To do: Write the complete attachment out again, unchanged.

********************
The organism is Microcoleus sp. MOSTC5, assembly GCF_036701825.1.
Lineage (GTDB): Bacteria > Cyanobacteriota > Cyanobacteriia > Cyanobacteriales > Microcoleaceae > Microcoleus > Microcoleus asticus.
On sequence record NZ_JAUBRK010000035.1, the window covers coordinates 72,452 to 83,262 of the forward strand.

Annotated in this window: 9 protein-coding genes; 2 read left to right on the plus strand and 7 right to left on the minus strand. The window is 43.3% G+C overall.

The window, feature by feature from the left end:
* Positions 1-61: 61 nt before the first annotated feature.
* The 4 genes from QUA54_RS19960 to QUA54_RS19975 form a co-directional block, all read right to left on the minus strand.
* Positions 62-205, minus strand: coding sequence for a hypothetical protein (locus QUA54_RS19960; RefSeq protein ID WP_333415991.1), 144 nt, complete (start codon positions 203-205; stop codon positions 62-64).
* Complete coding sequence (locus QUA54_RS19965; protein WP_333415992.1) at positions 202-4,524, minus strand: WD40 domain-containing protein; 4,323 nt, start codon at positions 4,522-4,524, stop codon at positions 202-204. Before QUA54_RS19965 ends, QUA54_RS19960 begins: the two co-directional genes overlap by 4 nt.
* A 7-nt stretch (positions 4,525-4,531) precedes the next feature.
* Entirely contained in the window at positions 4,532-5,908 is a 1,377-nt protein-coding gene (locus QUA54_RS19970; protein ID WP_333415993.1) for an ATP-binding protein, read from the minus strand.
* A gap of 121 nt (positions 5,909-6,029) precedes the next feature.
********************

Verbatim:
The organism is Microcoleus sp. MOSTC5, assembly GCF_036701825.1.
Lineage (GTDB): Bacteria > Cyanobacteriota > Cyanobacteriia > Cyanobacteriales > Microcoleaceae > Microcoleus > Microcoleus asticus.
On sequence record NZ_JAUBRK010000035.1, the window covers coordinates 72,452 to 83,262 of the forward strand.

Annotated in this window: 9 protein-coding genes; 2 read left to right on the plus strand and 7 right to left on the minus strand. The window is 43.3% G+C overall.

The window, feature by feature from the left end:
* Positions 1-61: 61 nt before the first annotated feature.
* The 4 genes from QUA54_RS19960 to QUA54_RS19975 form a co-directional block, all read right to left on the minus strand.
* Positions 62-205, minus strand: coding sequence for a hypothetical protein (locus QUA54_RS19960; RefSeq protein ID WP_333415991.1), 144 nt, complete (start codon positions 203-205; stop codon positions 62-64).
* Complete coding sequence (locus QUA54_RS19965; protein WP_333415992.1) at positions 202-4,524, minus strand: WD40 domain-containing protein; 4,323 nt, start codon at positions 4,522-4,524, stop codon at positions 202-204. Before QUA54_RS19965 ends, QUA54_RS19960 begins: the two co-directional genes overlap by 4 nt.
* A 7-nt stretch (positions 4,525-4,531) precedes the next feature.
* Entirely contained in the window at positions 4,532-5,908 is a 1,377-nt protein-coding gene (locus QUA54_RS19970; protein ID WP_333415993.1) for an ATP-binding protein, read from the minus strand.
* A gap of 121 nt (positions 5,909-6,029) precedes the next feature.